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Portugal assumes lead over Baltic Air Policing at Šiauliai

On May 4, 2016 Portugal officially received the key to the Baltic airspace and became the lead nation for NATO’s 41st Baltic Air Policing (BAP) rotation, ensuring safe and secure skies above Estonia, Latvia and Lithuania. In a ceremony at Šiauliai Air Base, Lithuania, attended by high-ranking civilian and political representatives, the BAP lead role solemnly passed from the Spanish Air Force to the Portuguese Air Force.

The Lithuanian Air Force Air Base at Šiauliai has been NATO’s main BAP base since the mission started in April 2004. Seventeen Allies have since taken turns in deploying their interceptor jets to the base on four-month rotations. They all enjoy the support by the host nation, Lithuania, which serves as a foundation for successful mission accomplishment.

The Lithuanian Vice Minister of National Defence, Mr. Marijus Velička bade farewell to the Spanish and welcomed the Portuguese detachment saying "I cannot but observe that two most Southwest Allies, Spain and Portugal, are today taking shifts of this NATO peacetime mission, in the Northeast side of the Alliance. This is A perfect example of 360 degree collective security application in practice.” He added that NATO adaptation and assurance measures are and will be making the difference, deterring further destabilization of international order and security in the Eastern flank of the Alliance.

Spain effectively executed their second BAP deployment as lead nation in Siauliai after 2006; in early 2015, Spanish Eurofighter jets also augmented the 37th BAP rotation.

"When we took over the NATO mission from the Hungarians here last January, we did so with the determination of completing the mission in the most efficient manner,” said Lieutenant Colonel Juan Antonio Ballesta Miñarro, Commander of the Spanish BAP detachment, in charge of approximately 130 air and ground crew operating four Spanish Eurofighter jets. "Time has proven us right as we have successfully completed 100 % of our tasked missions,” he added. "We have had the chance to train with Lithuanian, Latvian and Estonian controllers at CRC Karmelava further improving our operational readiness and performance. Surely, none of all this would have happened without the untiring outstanding support provided by Host Nation Lithuania.”

An interesting four months lie ahead of the Portuguese Air Force detachment of approximately 90 military personnel and four F-16 fighter jets at Šiauliai. Portugal takes off for the third time as the BAP lead nation after 2007 and 2015.

"Portugal is proud and honoured of leading, one more time, this important mission here in the Baltic Region,” said Lieutenant-Colonel Francisco "Seeker” Dionísio, who had been the Portuguese BAP lead detachment commander at Šiauliai from September to December 2014. "My team is fully committed, working hard and investing all their knowledge, effort and experience in order to produce a very successful mission the only way we know – professionally and effectively.”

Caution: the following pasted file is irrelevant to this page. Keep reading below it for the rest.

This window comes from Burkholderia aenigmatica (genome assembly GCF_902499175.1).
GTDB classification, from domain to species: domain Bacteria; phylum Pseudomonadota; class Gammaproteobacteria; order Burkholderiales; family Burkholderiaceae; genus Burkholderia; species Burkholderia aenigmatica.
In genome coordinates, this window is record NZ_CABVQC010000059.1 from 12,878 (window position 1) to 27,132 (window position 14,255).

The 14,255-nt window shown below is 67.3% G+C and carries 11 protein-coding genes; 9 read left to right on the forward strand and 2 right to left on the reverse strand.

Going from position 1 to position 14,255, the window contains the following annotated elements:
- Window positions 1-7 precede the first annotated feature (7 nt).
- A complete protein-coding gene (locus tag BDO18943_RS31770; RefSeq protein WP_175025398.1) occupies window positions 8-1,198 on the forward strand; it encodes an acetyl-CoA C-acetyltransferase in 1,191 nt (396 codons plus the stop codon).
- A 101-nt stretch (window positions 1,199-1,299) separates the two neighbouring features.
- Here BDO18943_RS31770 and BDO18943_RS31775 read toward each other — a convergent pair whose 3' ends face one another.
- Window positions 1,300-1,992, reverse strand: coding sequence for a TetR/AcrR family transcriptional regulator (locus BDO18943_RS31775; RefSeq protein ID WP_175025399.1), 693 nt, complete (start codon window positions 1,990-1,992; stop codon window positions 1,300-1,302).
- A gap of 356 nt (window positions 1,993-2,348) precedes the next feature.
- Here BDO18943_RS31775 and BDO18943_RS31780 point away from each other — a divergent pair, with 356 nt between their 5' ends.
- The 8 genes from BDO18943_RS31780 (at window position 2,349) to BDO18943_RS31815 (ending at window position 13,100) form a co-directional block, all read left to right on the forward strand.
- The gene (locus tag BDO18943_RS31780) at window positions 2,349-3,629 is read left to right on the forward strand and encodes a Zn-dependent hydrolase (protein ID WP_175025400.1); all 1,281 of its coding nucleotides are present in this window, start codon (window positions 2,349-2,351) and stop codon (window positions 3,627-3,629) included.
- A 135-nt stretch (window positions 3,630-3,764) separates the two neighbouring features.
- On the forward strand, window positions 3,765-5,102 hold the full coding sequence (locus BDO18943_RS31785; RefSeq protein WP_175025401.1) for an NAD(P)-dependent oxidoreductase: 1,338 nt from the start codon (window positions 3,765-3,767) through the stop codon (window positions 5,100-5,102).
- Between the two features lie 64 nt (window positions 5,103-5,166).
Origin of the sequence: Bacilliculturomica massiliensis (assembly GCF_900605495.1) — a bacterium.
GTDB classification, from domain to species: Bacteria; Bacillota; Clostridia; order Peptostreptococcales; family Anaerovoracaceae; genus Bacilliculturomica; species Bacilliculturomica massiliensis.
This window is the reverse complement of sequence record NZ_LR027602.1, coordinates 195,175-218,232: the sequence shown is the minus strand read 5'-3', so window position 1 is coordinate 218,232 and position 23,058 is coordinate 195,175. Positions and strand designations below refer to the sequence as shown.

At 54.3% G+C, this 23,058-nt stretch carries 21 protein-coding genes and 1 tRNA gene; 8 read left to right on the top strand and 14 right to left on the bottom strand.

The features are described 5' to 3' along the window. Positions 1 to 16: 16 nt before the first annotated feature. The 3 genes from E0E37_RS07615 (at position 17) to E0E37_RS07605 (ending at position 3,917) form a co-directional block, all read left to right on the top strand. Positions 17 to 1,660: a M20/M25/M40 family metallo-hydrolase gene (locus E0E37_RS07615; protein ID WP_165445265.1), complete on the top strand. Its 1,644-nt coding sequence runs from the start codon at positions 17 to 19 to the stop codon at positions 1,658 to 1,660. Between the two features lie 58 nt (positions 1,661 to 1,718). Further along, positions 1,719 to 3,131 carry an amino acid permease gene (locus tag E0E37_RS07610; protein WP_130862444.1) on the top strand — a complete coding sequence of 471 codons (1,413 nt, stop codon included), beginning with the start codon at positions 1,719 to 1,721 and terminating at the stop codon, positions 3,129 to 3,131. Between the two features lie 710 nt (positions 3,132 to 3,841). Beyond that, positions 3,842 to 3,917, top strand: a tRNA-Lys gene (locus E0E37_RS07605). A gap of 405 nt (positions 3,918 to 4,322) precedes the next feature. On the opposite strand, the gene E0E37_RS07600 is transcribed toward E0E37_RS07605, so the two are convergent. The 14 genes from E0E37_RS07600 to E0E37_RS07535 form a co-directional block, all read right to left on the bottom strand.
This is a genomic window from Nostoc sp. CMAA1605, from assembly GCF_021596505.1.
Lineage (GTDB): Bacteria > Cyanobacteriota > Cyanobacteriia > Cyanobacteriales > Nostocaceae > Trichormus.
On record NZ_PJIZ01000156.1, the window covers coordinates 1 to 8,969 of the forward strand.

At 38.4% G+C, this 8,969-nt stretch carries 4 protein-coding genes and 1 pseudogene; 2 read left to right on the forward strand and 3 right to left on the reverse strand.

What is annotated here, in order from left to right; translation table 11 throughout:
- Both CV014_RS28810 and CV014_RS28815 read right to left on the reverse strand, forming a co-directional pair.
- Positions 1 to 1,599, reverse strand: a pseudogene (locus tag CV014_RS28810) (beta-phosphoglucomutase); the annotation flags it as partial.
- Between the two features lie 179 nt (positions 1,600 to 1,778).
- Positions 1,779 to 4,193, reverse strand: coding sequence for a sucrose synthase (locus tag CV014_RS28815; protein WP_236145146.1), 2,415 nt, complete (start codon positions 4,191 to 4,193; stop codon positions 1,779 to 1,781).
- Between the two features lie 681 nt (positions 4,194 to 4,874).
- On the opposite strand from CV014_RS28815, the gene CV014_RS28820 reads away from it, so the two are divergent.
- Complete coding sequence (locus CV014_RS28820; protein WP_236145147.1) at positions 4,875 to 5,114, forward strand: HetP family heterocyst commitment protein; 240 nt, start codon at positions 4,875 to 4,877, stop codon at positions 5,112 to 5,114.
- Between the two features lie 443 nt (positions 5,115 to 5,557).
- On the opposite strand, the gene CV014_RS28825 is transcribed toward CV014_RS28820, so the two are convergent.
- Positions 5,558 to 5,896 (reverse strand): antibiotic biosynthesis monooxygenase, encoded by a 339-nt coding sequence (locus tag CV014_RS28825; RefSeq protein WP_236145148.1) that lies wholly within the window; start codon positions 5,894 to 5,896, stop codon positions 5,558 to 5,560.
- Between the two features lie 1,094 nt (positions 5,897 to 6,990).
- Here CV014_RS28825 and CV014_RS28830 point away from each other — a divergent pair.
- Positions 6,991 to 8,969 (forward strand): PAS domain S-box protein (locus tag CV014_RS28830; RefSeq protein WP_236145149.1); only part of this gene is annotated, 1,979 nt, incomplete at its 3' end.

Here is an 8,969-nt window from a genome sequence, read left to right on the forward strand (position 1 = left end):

Starting on May 5, Combined Air Operations Centre Uedem, Germany, will control the Portuguese F-16 fighters and the augmenting Royal Air Force Typhoon Eurofighter jets out of Ämari, Estonia, when launched for BAP sorties. When required, the NATO jets will identify and intercept aircraft in the Baltic airspace not flying in compliance with international civilian aviation rules, potentially causing a risk to other air traffic. Allied Air Command, with headquarters at Ramstein, Germany, oversees NATO’s peacetime BAP mission, ensuring the same standard of airspace security across Allied airspace.

"NATO is committed to the defence of all Allies, and we will continue to safeguard the airspace of our Allies in the Baltic region,” said Brigadier General Matos Branco Director Air Operations Centre, CAOC Torrejon representing AIRCOM and NATO at the ceremony. "The contribution of Spain, and now Portugal, to this important BAP mission shows Allied security and safety is comprehensive and indivisible.”

NATO forces train regularly to preserve Allied credibility and to execute missionS like NATO Air Policing, which safeguards Allied members’ airspace. NATO’s strength comes from the combined effort, commitment and resolve of all members. Baltic Air Policing particularly underlines this cooperation of Allies in pooling existing capabilities to ensure secure and safe skies across the Baltic region for the Alliance.

The ceremony concluded with a twoship overflight of a Spanish Eurofighter Typhoon and a Portuguese F-16 in a cloudless blue sky over Šiauliai Air Base.

For pictures from the event, please check


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